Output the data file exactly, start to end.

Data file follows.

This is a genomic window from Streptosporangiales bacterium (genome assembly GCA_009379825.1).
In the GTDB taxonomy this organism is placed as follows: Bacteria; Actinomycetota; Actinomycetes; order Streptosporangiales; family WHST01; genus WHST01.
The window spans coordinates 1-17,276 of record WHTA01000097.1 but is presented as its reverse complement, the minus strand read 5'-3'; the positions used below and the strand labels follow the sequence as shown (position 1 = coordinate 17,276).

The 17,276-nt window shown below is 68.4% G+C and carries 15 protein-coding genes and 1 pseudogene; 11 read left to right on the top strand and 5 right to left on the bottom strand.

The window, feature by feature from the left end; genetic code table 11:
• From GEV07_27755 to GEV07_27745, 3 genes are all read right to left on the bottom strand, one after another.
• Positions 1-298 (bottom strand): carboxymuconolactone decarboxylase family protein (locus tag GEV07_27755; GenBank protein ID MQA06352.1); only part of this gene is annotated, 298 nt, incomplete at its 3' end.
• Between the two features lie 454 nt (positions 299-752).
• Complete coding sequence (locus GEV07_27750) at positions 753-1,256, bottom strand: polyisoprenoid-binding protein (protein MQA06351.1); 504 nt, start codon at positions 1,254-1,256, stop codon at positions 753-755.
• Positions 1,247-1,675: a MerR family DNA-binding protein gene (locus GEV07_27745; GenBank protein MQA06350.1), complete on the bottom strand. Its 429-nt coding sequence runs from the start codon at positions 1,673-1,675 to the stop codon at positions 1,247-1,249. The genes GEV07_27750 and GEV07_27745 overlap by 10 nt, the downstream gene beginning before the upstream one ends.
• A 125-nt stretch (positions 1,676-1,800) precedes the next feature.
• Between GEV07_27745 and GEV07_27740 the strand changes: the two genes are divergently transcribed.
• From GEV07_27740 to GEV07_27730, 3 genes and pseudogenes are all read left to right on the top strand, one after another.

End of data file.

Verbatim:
This is a genomic window from Streptosporangiales bacterium (genome assembly GCA_009379825.1).
In the GTDB taxonomy this organism is placed as follows: Bacteria; Actinomycetota; Actinomycetes; order Streptosporangiales; family WHST01; genus WHST01.
The window spans coordinates 1-17,276 of record WHTA01000097.1 but is presented as its reverse complement, the minus strand read 5'-3'; the positions used below and the strand labels follow the sequence as shown (position 1 = coordinate 17,276).

The 17,276-nt window shown below is 68.4% G+C and carries 15 protein-coding genes and 1 pseudogene; 11 read left to right on the top strand and 5 right to left on the bottom strand.

The window, feature by feature from the left end; genetic code table 11:
• From GEV07_27755 to GEV07_27745, 3 genes are all read right to left on the bottom strand, one after another.
• Positions 1-298 (bottom strand): carboxymuconolactone decarboxylase family protein (locus tag GEV07_27755; GenBank protein ID MQA06352.1); only part of this gene is annotated, 298 nt, incomplete at its 3' end.
• Between the two features lie 454 nt (positions 299-752).
• Complete coding sequence (locus GEV07_27750) at positions 753-1,256, bottom strand: polyisoprenoid-binding protein (protein MQA06351.1); 504 nt, start codon at positions 1,254-1,256, stop codon at positions 753-755.
• Positions 1,247-1,675: a MerR family DNA-binding protein gene (locus GEV07_27745; GenBank protein MQA06350.1), complete on the bottom strand. Its 429-nt coding sequence runs from the start codon at positions 1,673-1,675 to the stop codon at positions 1,247-1,249. The genes GEV07_27750 and GEV07_27745 overlap by 10 nt, the downstream gene beginning before the upstream one ends.
• A 125-nt stretch (positions 1,676-1,800) precedes the next feature.
• Between GEV07_27745 and GEV07_27740 the strand changes: the two genes are divergently transcribed.
• From GEV07_27740 to GEV07_27730, 3 genes and pseudogenes are all read left to right on the top strand, one after another.